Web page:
Absorption of high energy radiation by a substance and subsequent emission of visible light.
- Diamonds Are Forever
Diamonds are still a girl's best friend, right? We love the shiny gems. They are the most popular rocks sold today. But what exactly are they, anyway? Where do they come from? What else are they used for?
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Calibration standards, performance audits, and the FDA's never-ending safety, labeling, and inspection requirements are just the tip of the iceberg when it comes to dealing with the increasingly stringent quality control standards of the beverage industry. As these quality standards become...
- Features of the Scanning Tunneling Microscope
The scanning tunneling microscope (STM) invented by Heinrich Rohrer and Gerd Binnig in the 1980s still manages to do a great job today and competes with more advanced microscope types. The scanning tunneling microscope is used for studying the surface atoms that are found on various materials. The...
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In this paper I describe (theoretically) the method(s) of automated protein discovery and synthesis.
- What are Compound Microscopes?
Most of the microscopes used today are compound. A compound microscope features two or more lenses. A hollow cylinder called the tube connects the two lenses. The top lens, the one people look through, is called the eyepiece. The bottom lens is known as the objective lens. Below the two lenses is...
Derivatives of ammonia in which one or more hydrogen atoms have been replaced by organic groups.
A salt or ester of salicylic acid.
Outer Orbital Complex
Valence bond designation for a complex in which the metal ion utilizes d orbitals in the outermost (occupied) shell in hybridization.
A substance at temperature above its critical temperature.
The combination of many small molecules to form large molecules.
An atom or group of atoms that contains one or more unpaired electrons (usually very reactive species)
Le Chatelier's Principle
States that a system at equilibrium, or striving to attain equilibrium, responds in such a way as to counteract any stress placed upon it.
If a stress (change of conditions) is applied to a system at equilibrium, the system shifts in the direction that reduces stress.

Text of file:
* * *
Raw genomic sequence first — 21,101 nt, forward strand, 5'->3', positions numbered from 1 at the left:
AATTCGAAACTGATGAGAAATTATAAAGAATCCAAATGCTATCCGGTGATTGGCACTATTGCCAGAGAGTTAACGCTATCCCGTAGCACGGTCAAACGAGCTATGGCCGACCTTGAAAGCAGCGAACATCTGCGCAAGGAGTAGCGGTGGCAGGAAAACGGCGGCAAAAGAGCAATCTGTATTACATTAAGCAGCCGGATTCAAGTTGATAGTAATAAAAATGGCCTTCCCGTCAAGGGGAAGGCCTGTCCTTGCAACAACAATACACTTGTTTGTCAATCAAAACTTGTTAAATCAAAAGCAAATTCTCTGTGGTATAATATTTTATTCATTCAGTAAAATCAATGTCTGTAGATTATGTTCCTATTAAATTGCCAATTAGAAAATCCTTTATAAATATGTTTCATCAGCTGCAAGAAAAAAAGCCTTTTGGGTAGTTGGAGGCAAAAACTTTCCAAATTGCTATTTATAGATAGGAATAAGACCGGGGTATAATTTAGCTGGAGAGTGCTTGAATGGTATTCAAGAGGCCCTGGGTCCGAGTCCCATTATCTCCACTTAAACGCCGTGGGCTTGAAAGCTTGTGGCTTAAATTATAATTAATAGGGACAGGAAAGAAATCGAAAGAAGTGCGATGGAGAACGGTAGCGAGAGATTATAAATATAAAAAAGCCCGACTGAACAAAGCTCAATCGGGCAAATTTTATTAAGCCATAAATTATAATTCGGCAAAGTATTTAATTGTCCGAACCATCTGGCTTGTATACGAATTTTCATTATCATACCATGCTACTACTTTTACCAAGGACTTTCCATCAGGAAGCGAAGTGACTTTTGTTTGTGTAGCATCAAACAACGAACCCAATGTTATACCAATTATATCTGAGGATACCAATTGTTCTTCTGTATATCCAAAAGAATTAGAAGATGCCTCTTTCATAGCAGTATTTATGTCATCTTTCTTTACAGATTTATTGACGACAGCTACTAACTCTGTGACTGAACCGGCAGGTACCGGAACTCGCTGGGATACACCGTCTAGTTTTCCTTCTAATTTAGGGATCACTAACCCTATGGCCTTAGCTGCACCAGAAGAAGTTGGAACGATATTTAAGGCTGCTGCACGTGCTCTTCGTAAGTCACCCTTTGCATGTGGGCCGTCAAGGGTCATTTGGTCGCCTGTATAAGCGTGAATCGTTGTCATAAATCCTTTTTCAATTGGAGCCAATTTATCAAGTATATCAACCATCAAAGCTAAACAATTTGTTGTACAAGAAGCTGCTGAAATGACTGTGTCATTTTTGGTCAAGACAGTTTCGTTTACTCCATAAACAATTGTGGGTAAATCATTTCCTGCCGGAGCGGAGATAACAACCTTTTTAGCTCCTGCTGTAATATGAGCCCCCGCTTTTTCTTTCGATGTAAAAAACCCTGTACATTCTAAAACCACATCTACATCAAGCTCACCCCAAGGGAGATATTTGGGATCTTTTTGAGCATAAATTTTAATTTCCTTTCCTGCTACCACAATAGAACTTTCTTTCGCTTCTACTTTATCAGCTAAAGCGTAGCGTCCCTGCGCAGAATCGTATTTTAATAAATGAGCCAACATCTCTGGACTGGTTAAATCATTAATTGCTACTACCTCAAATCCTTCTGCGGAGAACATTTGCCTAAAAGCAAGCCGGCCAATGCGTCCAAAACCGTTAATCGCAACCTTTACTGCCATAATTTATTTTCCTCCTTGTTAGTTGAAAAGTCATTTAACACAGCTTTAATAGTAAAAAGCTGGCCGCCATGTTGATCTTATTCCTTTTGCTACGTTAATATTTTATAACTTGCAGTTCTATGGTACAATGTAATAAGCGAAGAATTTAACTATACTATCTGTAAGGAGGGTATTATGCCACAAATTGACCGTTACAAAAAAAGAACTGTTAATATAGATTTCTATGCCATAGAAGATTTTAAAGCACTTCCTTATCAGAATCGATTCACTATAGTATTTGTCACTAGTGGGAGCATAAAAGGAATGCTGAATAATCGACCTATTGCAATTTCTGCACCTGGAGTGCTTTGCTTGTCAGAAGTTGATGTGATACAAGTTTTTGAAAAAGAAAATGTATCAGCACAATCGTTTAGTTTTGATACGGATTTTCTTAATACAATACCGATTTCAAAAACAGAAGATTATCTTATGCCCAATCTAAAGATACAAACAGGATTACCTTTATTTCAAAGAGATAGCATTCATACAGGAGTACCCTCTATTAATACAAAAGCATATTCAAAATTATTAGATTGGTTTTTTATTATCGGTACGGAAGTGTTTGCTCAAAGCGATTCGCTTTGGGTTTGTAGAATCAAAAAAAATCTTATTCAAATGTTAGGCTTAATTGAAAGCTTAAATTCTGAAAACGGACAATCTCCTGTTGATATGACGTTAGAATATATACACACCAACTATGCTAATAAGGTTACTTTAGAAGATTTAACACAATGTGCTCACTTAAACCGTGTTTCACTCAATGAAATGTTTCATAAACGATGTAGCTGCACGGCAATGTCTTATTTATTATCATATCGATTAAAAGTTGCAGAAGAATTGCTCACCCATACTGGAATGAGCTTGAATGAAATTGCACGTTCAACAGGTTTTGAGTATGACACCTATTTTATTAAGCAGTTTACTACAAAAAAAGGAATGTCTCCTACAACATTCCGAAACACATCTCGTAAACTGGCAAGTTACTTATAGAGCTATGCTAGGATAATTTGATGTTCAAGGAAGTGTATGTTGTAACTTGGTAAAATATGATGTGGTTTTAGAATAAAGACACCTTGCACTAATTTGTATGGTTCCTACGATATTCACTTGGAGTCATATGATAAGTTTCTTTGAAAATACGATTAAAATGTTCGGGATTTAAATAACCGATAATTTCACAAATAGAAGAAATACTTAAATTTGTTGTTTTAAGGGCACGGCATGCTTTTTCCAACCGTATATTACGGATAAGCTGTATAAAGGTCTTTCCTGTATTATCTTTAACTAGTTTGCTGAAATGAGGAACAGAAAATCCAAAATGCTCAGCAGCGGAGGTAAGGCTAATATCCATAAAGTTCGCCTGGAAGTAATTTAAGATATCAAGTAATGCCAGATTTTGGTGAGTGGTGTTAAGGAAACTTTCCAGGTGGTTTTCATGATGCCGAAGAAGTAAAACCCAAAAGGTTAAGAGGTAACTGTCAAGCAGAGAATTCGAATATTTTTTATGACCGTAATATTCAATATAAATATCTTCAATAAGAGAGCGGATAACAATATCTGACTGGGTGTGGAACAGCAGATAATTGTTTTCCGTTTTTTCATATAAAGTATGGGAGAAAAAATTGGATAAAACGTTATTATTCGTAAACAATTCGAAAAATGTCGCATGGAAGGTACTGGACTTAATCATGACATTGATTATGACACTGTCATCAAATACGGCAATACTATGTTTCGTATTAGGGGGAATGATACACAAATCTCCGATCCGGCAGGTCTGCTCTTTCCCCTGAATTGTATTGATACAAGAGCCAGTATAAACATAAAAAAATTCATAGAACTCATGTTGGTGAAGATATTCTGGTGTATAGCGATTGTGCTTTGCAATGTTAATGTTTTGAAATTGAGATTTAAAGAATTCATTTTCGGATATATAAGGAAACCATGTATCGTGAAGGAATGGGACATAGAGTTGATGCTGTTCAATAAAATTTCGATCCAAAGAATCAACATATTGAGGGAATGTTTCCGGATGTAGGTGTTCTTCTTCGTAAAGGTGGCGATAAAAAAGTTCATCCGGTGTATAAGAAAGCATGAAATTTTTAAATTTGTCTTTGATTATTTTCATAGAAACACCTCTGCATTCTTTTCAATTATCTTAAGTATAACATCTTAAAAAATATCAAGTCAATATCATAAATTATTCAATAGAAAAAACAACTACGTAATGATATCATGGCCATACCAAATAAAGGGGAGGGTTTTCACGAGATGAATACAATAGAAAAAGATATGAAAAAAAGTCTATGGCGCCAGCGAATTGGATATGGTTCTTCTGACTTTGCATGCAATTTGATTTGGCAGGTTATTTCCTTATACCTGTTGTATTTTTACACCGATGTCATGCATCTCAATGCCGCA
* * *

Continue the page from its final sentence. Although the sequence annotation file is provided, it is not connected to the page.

Percent by Mass
100% times the actual yield divided by theoretical yield.
Description of the quantitative relationships among elements and compounds as they undergo chemical changes.
A dry cell in which the electrolyte contains KOH.
Common Ion Effect
Suppression of ionization of a weak electrolyte by the presence in the same solution of a strong electrolyte containing one of the same ions as the weak electrolyte.
For acid-base titrations, organic compounds that exhibit different colors in solutions of different acidities, used to determine the point at which reaction between two solutes is complete.
All the forces of attraction among particles of a liquid.
The amount of heat required to raise the temperature of one gram of water from 14.5°C to 15.5°C. 1 calorie = 4.184 joules.
The product of the distance separating opposite charges of equal magnitude of the charge, a measure of the polarity of a bond or molecule, a measured dipole moment refers to the dipole moment of an entire molecule.
A highly reactive chemical species carrying no charge and having a single unpaired electron in an orbital.
The number (6.022x10^23) of atoms, molecules or particles found in exactly 1 mole of substance.
Compound containing the O-C-N group.Compound that can be considered a derivative of ammonia in which one or more hydrogens are replaced by a alkyl or aryl groups.
A form of energy that flows between two samples of matter because of their differences in temperature.
A nuclear reactor that produces more fissionable nuclear fuel than it consumes.